Constable Arthur Lowe

2020

On Monday, 19 October 1896 Constable Arthur Lowe was stationed at the Oxley Police Station when he attended a parade in Brisbane (City) about 11 km away. At about 6:00 pm, while returning to Oxley his horse shied at a culvert not far from the station. The horse stumbled and fell to the ground with Lowe still in the saddle. Lowe, who was unconscious from the fall, was taken to his home and attended to by Dr Charles Kebbell who ordered his removal back to Brisbane.        

Arrangements were made for a goods train to take Lowe to the Roma Street railway station where he was met by the City Ambulance Transport Brigade (C.A.T.B.) and conveyed to the Brisbane Hospital. Lowe, still unconscious, arrived at the hospital at about 1:30 am and it appears that he died soon after from a fracture to his skull and concussion of the brain. Lowe’s wife, who was in ill-health at the time, accompanied him to the hospital.

Constable Lowe was 32 years of age and was transferred to Oxley only a few months before his death. He had two children, one aged 5 years and the other just 6 months. The body of Constable Arthur Lowe was interred in the Toowong Cemetery (Brisbane) on Wednesday, 21 October 1896. Police Commissioner William Parry-Okeden, Chief Inspector Stuart, Sub-inspectors Urquhart and Marrett took part in the procession along with approximately 80 members of the Queensland Police.

Lowe was born in England and he was a sailor at the time he joined the Queensland Police on 1 September 1887 – Registered No. 226. During his brief police career, he served at Brisbane, Windorah, Tambo, Brisbane, Gatton and Oxley. In 1892 he received a reward of £5 ($10) for the arrest and conviction of Charles Taylor and Cornelius Dwyer for robbery with violence at Tambo.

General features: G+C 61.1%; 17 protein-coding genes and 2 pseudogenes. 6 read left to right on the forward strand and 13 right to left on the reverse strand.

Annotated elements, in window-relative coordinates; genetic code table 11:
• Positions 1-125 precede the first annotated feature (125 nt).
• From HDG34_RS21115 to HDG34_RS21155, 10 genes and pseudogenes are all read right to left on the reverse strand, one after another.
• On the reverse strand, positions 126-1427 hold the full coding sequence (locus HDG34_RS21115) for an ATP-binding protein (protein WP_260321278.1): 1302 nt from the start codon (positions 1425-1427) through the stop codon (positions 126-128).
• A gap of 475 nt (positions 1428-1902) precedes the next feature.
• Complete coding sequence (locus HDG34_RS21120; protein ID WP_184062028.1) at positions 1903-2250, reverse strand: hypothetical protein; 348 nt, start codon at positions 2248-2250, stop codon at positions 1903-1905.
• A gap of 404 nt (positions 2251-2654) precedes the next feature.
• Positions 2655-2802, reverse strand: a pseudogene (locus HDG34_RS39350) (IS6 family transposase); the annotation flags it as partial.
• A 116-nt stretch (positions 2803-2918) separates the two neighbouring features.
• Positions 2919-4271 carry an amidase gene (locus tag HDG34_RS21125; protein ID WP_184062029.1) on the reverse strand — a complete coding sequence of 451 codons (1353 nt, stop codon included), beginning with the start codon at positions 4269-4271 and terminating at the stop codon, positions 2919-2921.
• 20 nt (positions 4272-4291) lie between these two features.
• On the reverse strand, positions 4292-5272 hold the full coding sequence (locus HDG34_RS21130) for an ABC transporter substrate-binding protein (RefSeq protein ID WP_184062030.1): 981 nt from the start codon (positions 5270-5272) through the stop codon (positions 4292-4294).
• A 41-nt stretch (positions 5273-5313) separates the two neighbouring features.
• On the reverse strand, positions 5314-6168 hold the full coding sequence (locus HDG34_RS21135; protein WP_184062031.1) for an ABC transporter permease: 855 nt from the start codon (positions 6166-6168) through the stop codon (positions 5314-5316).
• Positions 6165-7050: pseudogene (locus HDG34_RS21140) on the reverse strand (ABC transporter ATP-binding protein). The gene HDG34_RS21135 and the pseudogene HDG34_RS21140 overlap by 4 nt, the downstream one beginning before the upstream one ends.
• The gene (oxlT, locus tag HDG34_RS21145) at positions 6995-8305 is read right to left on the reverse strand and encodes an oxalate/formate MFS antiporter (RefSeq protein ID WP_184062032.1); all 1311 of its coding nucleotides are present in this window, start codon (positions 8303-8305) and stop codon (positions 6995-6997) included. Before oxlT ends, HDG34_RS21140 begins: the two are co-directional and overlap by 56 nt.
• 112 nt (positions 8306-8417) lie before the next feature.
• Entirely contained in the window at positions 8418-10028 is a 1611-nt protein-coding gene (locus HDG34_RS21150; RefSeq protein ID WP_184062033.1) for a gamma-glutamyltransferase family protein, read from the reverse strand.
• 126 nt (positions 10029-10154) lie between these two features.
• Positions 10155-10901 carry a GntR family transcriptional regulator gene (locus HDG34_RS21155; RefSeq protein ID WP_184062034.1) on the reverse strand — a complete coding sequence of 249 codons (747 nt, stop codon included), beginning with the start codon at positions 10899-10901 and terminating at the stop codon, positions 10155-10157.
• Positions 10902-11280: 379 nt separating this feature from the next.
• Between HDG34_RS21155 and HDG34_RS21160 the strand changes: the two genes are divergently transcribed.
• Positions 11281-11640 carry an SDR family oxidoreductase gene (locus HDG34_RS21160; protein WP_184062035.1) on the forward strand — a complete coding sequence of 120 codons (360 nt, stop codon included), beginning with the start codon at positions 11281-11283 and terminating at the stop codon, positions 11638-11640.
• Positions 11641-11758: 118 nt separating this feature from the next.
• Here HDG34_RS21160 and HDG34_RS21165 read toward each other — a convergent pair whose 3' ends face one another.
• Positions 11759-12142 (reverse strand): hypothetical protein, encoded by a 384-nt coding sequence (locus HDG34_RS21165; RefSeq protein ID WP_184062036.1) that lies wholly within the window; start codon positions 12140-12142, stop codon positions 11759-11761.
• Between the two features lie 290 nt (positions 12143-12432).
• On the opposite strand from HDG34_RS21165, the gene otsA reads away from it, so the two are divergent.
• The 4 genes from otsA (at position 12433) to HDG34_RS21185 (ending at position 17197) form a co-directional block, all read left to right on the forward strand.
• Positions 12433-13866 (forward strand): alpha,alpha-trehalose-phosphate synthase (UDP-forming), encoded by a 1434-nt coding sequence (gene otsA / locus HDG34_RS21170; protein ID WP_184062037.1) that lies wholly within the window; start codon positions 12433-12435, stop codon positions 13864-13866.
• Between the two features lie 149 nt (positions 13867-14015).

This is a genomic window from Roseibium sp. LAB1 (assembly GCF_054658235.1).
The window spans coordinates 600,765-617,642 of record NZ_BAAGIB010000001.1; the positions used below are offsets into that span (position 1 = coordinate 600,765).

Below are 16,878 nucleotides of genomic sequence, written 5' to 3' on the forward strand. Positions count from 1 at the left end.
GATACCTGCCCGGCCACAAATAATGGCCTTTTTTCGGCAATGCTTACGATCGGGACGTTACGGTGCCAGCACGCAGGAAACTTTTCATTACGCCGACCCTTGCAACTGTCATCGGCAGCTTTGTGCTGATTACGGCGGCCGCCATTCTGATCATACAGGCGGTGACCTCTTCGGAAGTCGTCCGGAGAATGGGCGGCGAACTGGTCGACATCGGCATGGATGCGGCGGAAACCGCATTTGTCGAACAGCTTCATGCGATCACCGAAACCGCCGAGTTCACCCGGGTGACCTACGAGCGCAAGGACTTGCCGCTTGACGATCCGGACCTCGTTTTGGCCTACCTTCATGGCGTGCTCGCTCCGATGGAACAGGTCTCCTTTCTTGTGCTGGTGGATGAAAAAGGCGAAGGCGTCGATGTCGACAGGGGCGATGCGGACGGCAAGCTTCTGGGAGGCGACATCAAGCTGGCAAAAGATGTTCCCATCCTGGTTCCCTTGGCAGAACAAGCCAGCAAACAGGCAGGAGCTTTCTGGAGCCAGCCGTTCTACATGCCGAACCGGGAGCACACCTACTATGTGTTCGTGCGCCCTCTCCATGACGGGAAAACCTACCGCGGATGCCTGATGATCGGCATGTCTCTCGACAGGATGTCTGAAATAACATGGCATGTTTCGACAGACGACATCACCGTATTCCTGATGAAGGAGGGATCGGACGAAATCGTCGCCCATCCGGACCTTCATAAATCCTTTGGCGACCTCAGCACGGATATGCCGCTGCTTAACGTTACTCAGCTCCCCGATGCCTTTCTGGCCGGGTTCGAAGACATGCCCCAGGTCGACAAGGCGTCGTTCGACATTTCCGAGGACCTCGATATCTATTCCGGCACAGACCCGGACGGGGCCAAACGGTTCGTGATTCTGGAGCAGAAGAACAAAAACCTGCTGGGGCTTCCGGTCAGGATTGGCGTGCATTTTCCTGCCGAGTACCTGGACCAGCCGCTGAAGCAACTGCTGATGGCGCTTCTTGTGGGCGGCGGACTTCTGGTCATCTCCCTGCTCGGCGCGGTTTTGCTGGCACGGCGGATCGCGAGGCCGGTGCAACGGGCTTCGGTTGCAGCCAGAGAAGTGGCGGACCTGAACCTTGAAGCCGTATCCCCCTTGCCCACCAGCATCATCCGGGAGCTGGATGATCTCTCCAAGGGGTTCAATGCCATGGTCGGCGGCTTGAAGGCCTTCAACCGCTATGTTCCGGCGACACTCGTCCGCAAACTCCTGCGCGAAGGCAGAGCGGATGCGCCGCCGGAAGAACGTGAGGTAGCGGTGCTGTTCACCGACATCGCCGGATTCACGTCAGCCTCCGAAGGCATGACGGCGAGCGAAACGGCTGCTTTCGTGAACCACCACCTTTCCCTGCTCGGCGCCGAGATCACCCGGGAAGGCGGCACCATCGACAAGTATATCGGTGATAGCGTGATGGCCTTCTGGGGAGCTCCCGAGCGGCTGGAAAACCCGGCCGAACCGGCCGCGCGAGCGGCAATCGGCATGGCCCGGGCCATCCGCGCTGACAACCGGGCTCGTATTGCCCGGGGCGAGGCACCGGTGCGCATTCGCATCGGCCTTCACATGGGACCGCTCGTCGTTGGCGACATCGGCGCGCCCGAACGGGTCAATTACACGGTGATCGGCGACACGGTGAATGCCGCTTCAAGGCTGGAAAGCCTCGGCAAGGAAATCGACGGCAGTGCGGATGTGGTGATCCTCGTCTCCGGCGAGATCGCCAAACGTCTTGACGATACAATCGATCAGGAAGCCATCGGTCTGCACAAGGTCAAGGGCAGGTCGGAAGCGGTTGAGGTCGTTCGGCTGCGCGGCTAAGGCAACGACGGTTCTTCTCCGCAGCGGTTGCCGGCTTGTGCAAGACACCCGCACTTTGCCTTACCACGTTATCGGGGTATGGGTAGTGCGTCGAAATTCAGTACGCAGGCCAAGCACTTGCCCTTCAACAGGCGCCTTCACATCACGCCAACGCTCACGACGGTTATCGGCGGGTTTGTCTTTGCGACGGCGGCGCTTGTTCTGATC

In 1974 the Brisbane City Council adopted a policy to convert old monumental cemeteries in the Greater Brisbane Area into parkland by planting trees, shrubs and gardens. Arthur Lowe’s grave and described it as being in a dilapidated condition and the council sought advice from any person claiming ownership or interest in restoration of the grave. No replies were received and as a consequence, the grave was demolished.

During 2019, the FQPM commenced a project to locate the burial places of those former officers whose names appear on the Honour Roll. During this project, the headstone to Arthur Lowe’s grave was located. The area where he was buried was not converted into parkland and his headstone was located lying askew on the ground near the position of the original plot. The FQPM set about to restore the grave and ensure that the headstone was secured in an upright position. T Wrafter & Sons were engaged to undertake the restoration.

As an interesting side note, the headstone reveals that Lowe’s wife (Janet Lowe) died on 26 June 1915, aged 45 years. Lowe’s infant son (Arthur James Lowe), who was just two months old at the time of Lowe’s death, died two months later. Lowe’s other son (Herbert George Lowe) was killed in action in France on 29 October 1917, aged 27 years. Strangely, his war records indicate he and two other Australian soldiers were killed instantly by a shell while proceeding up Broodseinde Gully in Belgium heading to the front line. The three soldiers were buried in a common grave in Pill Box Cemetery near Ypres. His body was later exhumed and reinterred in the Hoogle Crater Military Cemetery 4km east of Ypres. Herbert George Lowe was a member of the 25 Battalion AIF.

 

Constable Arthur Lowe’s touchstone on the Queensland Police Memorial.

Column 1 – Right leg – Rear – Row 3.

Constable Lowe’s headstone lying on the ground.

Constable Lowe’s headstone reinstalled on his grave after restoration.

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